Vault can manage access to your services instead of only storing static credentials and this is a game-changer. It can manage access to databases, cloud (AWS,Azure,Google), and many others.
No vendor lock-in
There are various cloud services available that provide similar, however limited in features, functionality. Google recently announced their Secret Manager, AWS has Parameter Store, and Azure offers Key Vault. If you’re looking for a way to avoid vendor lock-in and keep your infrastructure portable, multi-cloud enabled and feature-rich then Vault will satisfy your needs. Let’s not forget about one more important thing – not every organization uses cloud and since Vault can be installed anywhere it also suits these environments perfectly.
Multiple authentication engines with excellent Kubernetes support
In order to get access to credentials stored in Vault you need to authenticate yourself and you have plenty of authentication methods to choose from. You can use simple username and password, TLS certificates but also use your existing accounts from GitHub, LDAP, OIDC, most cloud providers and many others. These authentication engines can be used by people in your organization and also by your applications. However, when designing access for your systems, you may find other engines to be more suitable. AppRole is dedicated to those scenarios and it is a more generic method for any applications, regardless of the platform they run on. When you deploy your applications on Kubernetes you will be better off with native Kubernetes support. It can be used directly by your application, your custom sidecar or Vault Agent.
Native Kubernetes installation
Since Vault is a dedicated solution for security, proper deployment can be somewhat cumbersome. Fortunately, there is a dedicated installation method for Kubernetes that uses a Helm Chart provided and maintained by Vault’s authors (i.e. HashiCorp).
Although I really like and appreciate that feature I would use it only for non-production environments to speed up the learning process. For production deployments, I would still use traditional virtual machines and automate it with Terraform modules – they are also provided by HashiCorp in Terraform registry (e.g. for GCP).
Why it is now easier than ever
Until recently using Vault with Kubernetes required some additional, often complicated steps to provide secrets stored in Vault to an application running on Kubernetes. Even with Vault Agent you’re just simplifying only the token fetching part and leaving you with the rest of the logic i.e. retrieving credentials and making sure they are up to date. With additional component – Agent Sidecar Injector – the whole workflow is very simple now. After installing and configuring it (you do it once) any application can be provided with secrets from Vault in a totally transparent way. All you need to do is to add a few annotations to your Pod definitions such as these:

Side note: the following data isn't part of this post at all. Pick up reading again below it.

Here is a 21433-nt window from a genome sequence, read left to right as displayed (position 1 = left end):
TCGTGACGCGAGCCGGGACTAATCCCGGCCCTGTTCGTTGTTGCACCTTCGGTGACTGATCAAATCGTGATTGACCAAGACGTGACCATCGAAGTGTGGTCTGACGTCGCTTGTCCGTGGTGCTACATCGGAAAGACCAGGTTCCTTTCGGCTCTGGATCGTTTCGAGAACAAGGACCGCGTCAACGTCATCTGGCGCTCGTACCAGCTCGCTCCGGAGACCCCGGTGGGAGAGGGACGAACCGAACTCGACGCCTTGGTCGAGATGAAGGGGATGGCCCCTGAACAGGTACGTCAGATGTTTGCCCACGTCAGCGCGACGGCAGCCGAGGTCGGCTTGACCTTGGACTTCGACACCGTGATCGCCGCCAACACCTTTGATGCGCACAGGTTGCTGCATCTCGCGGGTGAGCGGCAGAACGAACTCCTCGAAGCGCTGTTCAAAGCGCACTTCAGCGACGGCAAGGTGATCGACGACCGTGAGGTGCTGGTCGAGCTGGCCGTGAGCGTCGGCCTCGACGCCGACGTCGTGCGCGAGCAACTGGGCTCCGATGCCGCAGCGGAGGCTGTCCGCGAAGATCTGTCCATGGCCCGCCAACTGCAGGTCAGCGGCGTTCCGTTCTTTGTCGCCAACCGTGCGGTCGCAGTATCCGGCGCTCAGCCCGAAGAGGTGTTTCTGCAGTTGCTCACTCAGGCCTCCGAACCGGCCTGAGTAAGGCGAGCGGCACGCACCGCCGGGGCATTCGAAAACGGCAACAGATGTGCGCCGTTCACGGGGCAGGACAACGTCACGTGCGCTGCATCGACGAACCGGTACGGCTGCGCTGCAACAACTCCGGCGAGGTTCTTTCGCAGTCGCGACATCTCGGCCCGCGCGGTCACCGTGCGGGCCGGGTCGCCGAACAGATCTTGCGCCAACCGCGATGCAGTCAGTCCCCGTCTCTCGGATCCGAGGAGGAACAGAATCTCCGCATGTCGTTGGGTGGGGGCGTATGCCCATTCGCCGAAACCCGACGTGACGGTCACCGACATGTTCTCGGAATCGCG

spec: template: metadata: annotations: vault.hashicorp.com/agent-inject: "true" vault.hashicorp.com/agent-inject-secret-helloworld: "secrets/helloworld" vault.hashicorp.com/role: "myapp"
No more writing custom scripts, placing them in a separate sidecar or init containers – everything is managed by Vault components designed to offload you from these tasks. It has really never been that easy! In fact, this combined with dynamic secrets described earlier, creates a fully passwordless solution. Access is managed by Vault and your (or your security team’s) job is to define which application should have access to particular services. That’s what I call a seamless and secure integration!
I’ve always been a fan of HashiCorp products and at the same time I’ve considered Kubernetes Secrets as an imperfect solution for providing proper security for storing credentials. With the excellent support for Kubernetes in Vault now we finally have a missing link in a form of a dedicated service with proper auditing, modularity and ease of use. If you think seriously about securing your Kubernetes workloads, especially in an enterprise environment, then HashiCorp Vault is the best solution there is. Look no further and start implementing – you’ll thank me later.